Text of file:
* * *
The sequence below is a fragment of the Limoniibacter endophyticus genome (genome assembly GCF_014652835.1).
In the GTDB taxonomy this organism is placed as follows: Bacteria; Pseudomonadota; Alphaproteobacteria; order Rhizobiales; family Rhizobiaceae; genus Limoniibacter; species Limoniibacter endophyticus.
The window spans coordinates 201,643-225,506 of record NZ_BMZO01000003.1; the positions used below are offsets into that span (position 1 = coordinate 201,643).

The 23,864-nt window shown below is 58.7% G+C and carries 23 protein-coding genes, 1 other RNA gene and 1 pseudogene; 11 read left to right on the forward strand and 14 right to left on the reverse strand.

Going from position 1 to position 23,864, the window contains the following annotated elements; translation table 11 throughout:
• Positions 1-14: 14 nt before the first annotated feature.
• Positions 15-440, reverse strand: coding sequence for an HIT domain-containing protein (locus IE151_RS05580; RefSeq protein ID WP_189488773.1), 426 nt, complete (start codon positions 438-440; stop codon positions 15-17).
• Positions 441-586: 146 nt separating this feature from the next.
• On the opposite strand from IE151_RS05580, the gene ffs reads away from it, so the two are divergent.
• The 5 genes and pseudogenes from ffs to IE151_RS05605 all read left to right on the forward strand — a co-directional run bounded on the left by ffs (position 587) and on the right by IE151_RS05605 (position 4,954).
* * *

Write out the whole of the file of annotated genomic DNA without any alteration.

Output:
The sequence below is a fragment of the Limoniibacter endophyticus genome (genome assembly GCF_014652835.1).
In the GTDB taxonomy this organism is placed as follows: Bacteria; Pseudomonadota; Alphaproteobacteria; order Rhizobiales; family Rhizobiaceae; genus Limoniibacter; species Limoniibacter endophyticus.
The window spans coordinates 201,643-225,506 of record NZ_BMZO01000003.1; the positions used below are offsets into that span (position 1 = coordinate 201,643).

The 23,864-nt window shown below is 58.7% G+C and carries 23 protein-coding genes, 1 other RNA gene and 1 pseudogene; 11 read left to right on the forward strand and 14 right to left on the reverse strand.

Going from position 1 to position 23,864, the window contains the following annotated elements; translation table 11 throughout:
• Positions 1-14: 14 nt before the first annotated feature.
• Positions 15-440, reverse strand: coding sequence for an HIT domain-containing protein (locus IE151_RS05580; RefSeq protein ID WP_189488773.1), 426 nt, complete (start codon positions 438-440; stop codon positions 15-17).
• Positions 441-586: 146 nt separating this feature from the next.
• On the opposite strand from IE151_RS05580, the gene ffs reads away from it, so the two are divergent.
• The 5 genes and pseudogenes from ffs to IE151_RS05605 all read left to right on the forward strand — a co-directional run bounded on the left by ffs (position 587) and on the right by IE151_RS05605 (position 4,954).